A former suspect in the disappearance of U.S. teenager Natalee Holloway in Aruba threw wine in the face of a crime reporter after they appeared together on a Dutch television program, local media reported.
Joran van der Sloot appeared on the late-night talk show Pauw & Witteman on Friday in what was billed as his last television interview about the case. Aruban prosecutors have said they don't have enough evidence to charge him with a crime, though he remains a "person of interest" in what is now a cold case.
Van der Sloot, who denies any wrongdoing, appeared relaxed throughout the TV appearance, despite remarks from crime reporter Peter R. De Vries challenging his honesty.
At the end of the program Van der Sloot and De Vries had a testy exchange about whether De Vries would apologize if evidence exonerating Van der Sloot came to light.
The live show ended, but NOS radio news reported Saturday that moments later, Van der Sloot threw a glass of wine in De Vries' face.
The incident was captured on the show's cameras and photos taken by members of the studio audience are circulating on Dutch web sites.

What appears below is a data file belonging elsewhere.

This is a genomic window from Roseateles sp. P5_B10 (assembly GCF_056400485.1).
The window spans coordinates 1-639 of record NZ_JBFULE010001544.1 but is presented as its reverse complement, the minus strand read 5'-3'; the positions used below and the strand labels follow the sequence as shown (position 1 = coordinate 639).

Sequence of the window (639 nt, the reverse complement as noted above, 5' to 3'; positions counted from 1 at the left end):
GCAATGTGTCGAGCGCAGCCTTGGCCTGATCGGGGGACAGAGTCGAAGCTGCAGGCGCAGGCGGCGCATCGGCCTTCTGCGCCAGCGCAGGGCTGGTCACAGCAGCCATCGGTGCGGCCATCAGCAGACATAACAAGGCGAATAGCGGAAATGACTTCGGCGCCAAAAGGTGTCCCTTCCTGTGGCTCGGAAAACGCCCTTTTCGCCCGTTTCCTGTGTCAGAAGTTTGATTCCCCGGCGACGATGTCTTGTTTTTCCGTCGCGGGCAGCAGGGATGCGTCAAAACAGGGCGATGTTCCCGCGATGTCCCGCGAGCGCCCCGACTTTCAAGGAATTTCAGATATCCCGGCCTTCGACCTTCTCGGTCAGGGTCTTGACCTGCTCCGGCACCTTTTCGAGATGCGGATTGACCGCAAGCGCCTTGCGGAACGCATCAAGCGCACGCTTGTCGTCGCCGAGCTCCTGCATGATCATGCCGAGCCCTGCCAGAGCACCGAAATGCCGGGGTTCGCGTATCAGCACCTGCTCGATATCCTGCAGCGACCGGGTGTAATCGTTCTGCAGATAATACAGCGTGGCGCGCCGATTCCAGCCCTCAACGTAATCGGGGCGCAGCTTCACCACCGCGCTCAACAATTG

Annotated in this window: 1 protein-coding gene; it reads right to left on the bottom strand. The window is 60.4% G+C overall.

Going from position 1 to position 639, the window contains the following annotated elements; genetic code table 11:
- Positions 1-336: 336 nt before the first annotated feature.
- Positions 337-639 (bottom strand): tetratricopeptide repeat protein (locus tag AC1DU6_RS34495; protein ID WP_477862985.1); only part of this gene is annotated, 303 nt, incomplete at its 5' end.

"This says something about Joran, of course," De Vries said in an interview with NOS radio broadcast Saturday.
"He doesn't have complete control over his behavior."
Show host Paul Witteman said Joran's action was "incomprehensible and incredibly stupid" because they undermine his credibility.
Holloway went missing May 30, 2005, hours before she was to return home to Mountain Brook, Alabama. She was on the final night of her school graduation trip to the island.
Van der Sloot and two other former suspects, brothers Deepak and Satish Kalpoe, were seen leaving a bar with Holloway on the night of her disappearance.
They were questioned early in the investigation and again late last year before being released. All three deny involvement in Holloway's disappearance.
Prosecutors now say they cannot prove a crime was committed without a body, but that they believe Holloway is dead.
Extensive searches of the island turned up no trace of Holloway, who was 18 at the time of her disappearance.
Authorities in Aruba say the case against the three could be reopened if additional evidence surfaces. But if they were to go to trial now with virtually no hope of guilty verdicts, they would lose the opportunity to try them later if strong evidence emerges.